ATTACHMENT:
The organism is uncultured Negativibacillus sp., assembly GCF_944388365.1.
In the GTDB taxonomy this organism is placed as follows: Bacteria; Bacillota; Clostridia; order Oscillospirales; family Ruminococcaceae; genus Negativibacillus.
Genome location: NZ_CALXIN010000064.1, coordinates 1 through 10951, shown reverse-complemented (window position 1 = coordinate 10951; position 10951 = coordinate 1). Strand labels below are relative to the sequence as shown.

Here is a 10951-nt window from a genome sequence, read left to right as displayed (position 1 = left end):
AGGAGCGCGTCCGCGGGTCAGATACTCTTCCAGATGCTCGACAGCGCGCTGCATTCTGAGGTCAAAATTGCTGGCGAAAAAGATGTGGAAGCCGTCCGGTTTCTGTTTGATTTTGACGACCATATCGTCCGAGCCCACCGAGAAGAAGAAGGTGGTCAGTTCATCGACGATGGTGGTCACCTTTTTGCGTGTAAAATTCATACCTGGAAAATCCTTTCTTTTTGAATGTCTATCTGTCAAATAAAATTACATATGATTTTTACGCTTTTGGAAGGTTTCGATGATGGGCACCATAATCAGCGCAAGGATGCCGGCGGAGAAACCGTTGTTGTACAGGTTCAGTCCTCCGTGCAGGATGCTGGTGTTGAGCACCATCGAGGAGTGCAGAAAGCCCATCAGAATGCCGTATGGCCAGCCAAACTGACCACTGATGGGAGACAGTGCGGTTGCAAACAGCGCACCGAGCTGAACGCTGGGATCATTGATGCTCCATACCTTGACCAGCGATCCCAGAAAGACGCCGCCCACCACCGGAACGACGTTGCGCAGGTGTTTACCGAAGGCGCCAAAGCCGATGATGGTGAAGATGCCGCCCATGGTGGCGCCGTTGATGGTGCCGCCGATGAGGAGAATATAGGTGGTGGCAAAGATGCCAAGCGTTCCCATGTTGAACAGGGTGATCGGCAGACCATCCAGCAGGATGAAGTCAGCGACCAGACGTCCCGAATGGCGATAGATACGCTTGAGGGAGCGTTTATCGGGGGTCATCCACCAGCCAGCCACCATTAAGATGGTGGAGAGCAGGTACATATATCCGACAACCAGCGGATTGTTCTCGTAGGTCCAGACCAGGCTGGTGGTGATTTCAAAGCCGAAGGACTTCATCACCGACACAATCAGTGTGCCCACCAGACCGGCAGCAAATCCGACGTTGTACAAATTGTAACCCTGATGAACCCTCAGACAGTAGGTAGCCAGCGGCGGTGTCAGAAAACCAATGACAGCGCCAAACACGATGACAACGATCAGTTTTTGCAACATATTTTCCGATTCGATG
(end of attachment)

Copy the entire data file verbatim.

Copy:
The organism is uncultured Negativibacillus sp., assembly GCF_944388365.1.
In the GTDB taxonomy this organism is placed as follows: Bacteria; Bacillota; Clostridia; order Oscillospirales; family Ruminococcaceae; genus Negativibacillus.
Genome location: NZ_CALXIN010000064.1, coordinates 1 through 10951, shown reverse-complemented (window position 1 = coordinate 10951; position 10951 = coordinate 1). Strand labels below are relative to the sequence as shown.

Here is a 10951-nt window from a genome sequence, read left to right as displayed (position 1 = left end):
AGGAGCGCGTCCGCGGGTCAGATACTCTTCCAGATGCTCGACAGCGCGCTGCATTCTGAGGTCAAAATTGCTGGCGAAAAAGATGTGGAAGCCGTCCGGTTTCTGTTTGATTTTGACGACCATATCGTCCGAGCCCACCGAGAAGAAGAAGGTGGTCAGTTCATCGACGATGGTGGTCACCTTTTTGCGTGTAAAATTCATACCTGGAAAATCCTTTCTTTTTGAATGTCTATCTGTCAAATAAAATTACATATGATTTTTACGCTTTTGGAAGGTTTCGATGATGGGCACCATAATCAGCGCAAGGATGCCGGCGGAGAAACCGTTGTTGTACAGGTTCAGTCCTCCGTGCAGGATGCTGGTGTTGAGCACCATCGAGGAGTGCAGAAAGCCCATCAGAATGCCGTATGGCCAGCCAAACTGACCACTGATGGGAGACAGTGCGGTTGCAAACAGCGCACCGAGCTGAACGCTGGGATCATTGATGCTCCATACCTTGACCAGCGATCCCAGAAAGACGCCGCCCACCACCGGAACGACGTTGCGCAGGTGTTTACCGAAGGCGCCAAAGCCGATGATGGTGAAGATGCCGCCCATGGTGGCGCCGTTGATGGTGCCGCCGATGAGGAGAATATAGGTGGTGGCAAAGATGCCAAGCGTTCCCATGTTGAACAGGGTGATCGGCAGACCATCCAGCAGGATGAAGTCAGCGACCAGACGTCCCGAATGGCGATAGATACGCTTGAGGGAGCGTTTATCGGGGGTCATCCACCAGCCAGCCACCATTAAGATGGTGGAGAGCAGGTACATATATCCGACAACCAGCGGATTGTTCTCGTAGGTCCAGACCAGGCTGGTGGTGATTTCAAAGCCGAAGGACTTCATCACCGACACAATCAGTGTGCCCACCAGACCGGCAGCAAATCCGACGTTGTACAAATTGTAACCCTGATGAACCCTCAGACAGTAGGTAGCCAGCGGCGGTGTCAGAAAACCAATGACAGCGCCAAACACGATGACAACGATCAGTTTTTGCAACATATTTTCCGATTCGATG